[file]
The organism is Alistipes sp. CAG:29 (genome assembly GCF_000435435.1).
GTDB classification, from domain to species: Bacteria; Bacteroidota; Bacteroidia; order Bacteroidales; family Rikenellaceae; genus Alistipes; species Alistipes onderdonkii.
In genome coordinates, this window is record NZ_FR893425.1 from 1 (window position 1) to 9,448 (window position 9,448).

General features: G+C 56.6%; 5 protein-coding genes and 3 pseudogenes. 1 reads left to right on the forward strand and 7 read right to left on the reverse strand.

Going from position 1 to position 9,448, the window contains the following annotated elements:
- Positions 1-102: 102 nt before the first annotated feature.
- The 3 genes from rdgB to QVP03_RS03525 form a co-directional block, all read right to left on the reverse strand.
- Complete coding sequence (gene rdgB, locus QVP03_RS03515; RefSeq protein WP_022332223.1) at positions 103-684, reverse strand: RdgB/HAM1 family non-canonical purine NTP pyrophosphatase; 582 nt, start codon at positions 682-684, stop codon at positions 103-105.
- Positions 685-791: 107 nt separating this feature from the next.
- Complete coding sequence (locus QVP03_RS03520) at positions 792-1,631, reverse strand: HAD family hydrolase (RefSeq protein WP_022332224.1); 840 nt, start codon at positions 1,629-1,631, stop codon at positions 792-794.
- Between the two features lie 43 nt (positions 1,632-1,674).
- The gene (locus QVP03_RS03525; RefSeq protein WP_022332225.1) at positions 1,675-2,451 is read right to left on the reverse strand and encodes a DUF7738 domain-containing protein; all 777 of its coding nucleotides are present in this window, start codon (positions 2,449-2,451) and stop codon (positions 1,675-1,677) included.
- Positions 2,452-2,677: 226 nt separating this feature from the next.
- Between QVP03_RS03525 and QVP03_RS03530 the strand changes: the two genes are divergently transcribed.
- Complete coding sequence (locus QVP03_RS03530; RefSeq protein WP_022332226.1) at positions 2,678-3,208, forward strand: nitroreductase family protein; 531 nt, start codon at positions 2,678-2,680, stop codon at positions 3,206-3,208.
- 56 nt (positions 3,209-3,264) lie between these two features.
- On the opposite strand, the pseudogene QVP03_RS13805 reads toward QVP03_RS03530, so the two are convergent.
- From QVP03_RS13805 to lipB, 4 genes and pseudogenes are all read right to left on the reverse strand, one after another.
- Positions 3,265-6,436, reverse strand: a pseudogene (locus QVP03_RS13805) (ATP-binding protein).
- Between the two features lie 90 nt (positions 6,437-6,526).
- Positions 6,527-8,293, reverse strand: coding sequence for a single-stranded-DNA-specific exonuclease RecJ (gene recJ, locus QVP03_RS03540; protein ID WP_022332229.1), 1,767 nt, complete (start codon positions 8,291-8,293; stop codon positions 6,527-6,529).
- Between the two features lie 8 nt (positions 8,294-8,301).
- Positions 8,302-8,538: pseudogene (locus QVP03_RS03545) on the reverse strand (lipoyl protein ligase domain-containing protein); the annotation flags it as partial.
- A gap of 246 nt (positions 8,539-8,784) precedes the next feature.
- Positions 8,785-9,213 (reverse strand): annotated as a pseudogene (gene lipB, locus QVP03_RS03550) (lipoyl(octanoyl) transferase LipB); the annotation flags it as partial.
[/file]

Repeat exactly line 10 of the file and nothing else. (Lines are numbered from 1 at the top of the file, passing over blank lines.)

- Complete coding sequence (locus QVP03_RS03520) at positions 792-1,631, reverse strand: HAD family hydrolase (RefSeq protein WP_022332224.1); 840 nt, start codon at positions 1,629-1,631, stop codon at positions 792-794.